5. Try writing exercises

You wouldn’t run a race without warming up, so don’t try to write a novel without flexing your authorial muscles either. There’s still a whole weekend before NaNo starts and you can use that time to try a few preparatory writing exercises. Try finding some writing prompts and penning some short pieces to get you in the mood of working with new ideas, or have a go at some of the numerous inspiring sprints, crawls or word wars on the NaNo website. These exercises will warm up your fingers and your brain, so you’ll already be in the swing of things by the time 1st November rolls around.

6. Create a NaNoWriMo account

If you haven’t already, I really recommend signing up to the NaNo website. Not only does this give you access to all the forums and information about local write-ins, it also allows you to track your daily progress with a bar chart. I can tell you that the bar chart was more or less the sole reason I ever completed my two NaNos at all: seeing the little bars fall behind the target line, and then forcing them back up to meet it appealed to the completionist aspect of my personality like nothing else. Plus, if you have a NaNo account, you can upload your finished work on 30th November and get the word count verified, opening up a whole world of congratulatory messages and cool sidebar buttons. It’s totally worth it.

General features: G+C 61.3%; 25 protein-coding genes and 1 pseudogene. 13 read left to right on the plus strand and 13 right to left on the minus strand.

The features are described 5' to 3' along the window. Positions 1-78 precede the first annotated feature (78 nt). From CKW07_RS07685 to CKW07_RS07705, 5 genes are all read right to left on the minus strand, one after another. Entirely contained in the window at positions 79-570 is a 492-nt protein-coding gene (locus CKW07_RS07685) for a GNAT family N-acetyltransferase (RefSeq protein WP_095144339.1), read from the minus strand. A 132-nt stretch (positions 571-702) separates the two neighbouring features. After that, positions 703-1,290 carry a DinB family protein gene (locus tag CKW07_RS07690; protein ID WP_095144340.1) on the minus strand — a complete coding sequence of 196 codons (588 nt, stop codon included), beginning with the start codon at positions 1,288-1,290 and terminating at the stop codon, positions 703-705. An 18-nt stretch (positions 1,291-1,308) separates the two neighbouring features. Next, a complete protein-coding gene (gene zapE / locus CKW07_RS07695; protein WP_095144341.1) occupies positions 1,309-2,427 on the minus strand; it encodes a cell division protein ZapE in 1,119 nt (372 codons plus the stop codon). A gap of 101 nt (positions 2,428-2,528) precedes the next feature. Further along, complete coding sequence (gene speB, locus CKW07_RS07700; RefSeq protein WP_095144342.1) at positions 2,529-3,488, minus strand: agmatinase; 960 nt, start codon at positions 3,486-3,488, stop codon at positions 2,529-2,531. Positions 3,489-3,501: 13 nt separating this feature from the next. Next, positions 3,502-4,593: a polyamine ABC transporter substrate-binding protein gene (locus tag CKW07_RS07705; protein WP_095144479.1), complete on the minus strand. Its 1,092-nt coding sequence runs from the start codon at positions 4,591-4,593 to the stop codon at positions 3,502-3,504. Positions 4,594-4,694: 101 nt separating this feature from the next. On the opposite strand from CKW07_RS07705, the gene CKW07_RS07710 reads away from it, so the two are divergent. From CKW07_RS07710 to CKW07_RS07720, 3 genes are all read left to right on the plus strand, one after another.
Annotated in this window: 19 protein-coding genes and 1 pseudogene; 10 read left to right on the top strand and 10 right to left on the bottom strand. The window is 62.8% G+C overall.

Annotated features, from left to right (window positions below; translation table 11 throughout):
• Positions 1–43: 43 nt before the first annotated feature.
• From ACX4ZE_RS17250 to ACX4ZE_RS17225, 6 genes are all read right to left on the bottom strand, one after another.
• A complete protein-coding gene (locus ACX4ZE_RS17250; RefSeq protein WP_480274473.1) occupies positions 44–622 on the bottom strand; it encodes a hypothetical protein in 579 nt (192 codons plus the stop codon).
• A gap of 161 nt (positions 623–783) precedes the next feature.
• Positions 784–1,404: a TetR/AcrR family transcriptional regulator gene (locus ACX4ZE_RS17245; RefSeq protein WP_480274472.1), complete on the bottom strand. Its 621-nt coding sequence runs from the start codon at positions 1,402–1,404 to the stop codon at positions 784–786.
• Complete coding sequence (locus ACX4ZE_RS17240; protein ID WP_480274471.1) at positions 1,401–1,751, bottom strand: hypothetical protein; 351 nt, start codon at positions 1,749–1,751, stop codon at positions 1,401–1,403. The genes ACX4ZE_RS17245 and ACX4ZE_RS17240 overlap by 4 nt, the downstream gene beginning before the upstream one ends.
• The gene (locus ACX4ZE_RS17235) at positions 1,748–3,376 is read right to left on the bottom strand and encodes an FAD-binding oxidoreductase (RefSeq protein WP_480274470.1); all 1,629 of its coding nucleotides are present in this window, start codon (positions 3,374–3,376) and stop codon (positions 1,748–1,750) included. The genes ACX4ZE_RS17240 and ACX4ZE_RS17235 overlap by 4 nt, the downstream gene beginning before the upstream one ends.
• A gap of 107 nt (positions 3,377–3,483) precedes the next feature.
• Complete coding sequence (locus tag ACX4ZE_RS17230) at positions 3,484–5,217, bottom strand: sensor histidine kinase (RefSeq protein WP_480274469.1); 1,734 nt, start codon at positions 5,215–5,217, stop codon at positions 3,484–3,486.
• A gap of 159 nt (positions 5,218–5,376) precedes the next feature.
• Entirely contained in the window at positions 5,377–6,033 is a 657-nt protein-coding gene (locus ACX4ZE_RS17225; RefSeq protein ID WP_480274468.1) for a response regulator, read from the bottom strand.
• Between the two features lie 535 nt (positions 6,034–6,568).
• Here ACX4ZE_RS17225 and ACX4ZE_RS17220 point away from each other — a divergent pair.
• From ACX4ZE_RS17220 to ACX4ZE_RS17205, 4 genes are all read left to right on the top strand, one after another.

7. Don’t panic

Ultimately NaNo is a challenge you set yourself and if you don’t complete it, it isn’t the end of the world. You may feel the pressure of that deadline looming, but remember that even taking up the challenge in the first place is half the battle. By deciding to start you’ve done better than most who dream of writing and never get round to it, and however many words you manage to write after that is a bonus. Deciding to do it is half the battle, so keep calm and write your socks off.

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Word warriors!

I plan to write NaNo blog posts all through November, so keep checking back here for more tips and motivation, and do let me know if you have any more advice for fellow NaNo participants.

If you do decide to participate, I hope you enjoy it – it’s a truly fantastic experience!